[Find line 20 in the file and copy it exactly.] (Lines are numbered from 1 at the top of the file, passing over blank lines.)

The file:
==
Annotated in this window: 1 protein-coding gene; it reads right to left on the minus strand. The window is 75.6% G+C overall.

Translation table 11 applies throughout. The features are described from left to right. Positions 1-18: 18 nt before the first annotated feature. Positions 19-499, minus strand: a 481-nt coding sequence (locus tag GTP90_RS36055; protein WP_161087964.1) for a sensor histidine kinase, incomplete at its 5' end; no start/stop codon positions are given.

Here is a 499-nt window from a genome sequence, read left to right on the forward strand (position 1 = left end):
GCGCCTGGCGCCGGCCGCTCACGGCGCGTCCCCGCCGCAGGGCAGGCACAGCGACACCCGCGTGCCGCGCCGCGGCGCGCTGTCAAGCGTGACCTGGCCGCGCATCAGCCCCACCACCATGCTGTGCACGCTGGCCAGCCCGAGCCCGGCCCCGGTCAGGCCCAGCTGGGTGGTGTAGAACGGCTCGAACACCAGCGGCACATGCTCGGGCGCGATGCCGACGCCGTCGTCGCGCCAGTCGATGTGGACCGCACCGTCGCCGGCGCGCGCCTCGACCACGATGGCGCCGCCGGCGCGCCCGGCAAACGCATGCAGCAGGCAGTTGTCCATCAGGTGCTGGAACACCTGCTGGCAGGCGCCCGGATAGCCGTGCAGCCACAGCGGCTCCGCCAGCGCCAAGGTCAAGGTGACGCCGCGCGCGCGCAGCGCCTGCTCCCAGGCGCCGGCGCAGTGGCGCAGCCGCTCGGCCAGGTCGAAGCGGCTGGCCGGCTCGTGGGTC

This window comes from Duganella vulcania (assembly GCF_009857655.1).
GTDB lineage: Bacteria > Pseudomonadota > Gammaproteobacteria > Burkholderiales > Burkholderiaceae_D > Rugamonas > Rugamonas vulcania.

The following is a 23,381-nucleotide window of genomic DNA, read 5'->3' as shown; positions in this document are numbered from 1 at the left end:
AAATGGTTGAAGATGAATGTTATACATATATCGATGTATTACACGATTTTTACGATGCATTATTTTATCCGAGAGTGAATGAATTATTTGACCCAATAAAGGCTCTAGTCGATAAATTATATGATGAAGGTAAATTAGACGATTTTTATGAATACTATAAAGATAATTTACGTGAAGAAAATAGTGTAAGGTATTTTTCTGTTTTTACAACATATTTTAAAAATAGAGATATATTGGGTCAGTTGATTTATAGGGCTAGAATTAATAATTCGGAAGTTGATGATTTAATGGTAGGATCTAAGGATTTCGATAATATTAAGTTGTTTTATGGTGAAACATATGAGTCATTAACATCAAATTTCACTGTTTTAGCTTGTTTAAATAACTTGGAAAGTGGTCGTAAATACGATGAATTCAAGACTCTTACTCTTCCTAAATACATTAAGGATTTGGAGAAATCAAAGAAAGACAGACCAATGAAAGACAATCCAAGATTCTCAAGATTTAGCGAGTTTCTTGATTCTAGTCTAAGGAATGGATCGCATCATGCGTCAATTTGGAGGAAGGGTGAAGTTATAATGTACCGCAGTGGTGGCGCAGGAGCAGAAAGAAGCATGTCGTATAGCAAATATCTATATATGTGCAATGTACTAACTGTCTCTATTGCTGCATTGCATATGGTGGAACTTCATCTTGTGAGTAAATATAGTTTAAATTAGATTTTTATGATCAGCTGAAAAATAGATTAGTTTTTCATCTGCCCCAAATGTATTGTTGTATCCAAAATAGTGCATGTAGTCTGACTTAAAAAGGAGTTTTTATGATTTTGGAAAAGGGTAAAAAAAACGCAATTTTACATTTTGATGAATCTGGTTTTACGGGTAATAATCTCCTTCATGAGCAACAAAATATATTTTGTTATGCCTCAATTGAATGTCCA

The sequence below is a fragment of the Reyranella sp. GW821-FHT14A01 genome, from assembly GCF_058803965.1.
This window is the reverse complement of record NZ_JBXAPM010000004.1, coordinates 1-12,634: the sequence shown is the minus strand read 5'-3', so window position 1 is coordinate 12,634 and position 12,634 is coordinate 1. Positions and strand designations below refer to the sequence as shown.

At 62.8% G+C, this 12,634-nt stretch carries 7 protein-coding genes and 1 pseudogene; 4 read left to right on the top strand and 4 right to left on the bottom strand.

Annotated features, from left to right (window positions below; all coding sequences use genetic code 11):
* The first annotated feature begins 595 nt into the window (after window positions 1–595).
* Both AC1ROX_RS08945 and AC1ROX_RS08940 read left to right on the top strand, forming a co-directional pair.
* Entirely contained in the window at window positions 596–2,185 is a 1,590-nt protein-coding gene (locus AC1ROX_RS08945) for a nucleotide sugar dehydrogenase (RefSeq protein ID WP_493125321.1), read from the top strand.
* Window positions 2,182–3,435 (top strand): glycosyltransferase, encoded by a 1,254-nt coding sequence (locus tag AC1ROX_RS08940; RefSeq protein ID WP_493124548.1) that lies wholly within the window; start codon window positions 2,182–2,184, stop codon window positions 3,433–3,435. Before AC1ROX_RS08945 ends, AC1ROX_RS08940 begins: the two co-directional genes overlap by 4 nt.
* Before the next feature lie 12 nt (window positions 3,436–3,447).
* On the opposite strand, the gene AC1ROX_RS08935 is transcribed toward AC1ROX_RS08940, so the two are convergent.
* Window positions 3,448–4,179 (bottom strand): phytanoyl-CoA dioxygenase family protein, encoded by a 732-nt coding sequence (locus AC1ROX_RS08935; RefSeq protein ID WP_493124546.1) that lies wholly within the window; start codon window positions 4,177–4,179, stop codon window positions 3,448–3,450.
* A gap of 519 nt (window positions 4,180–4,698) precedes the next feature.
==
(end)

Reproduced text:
* A gap of 519 nt (window positions 4,180–4,698) precedes the next feature.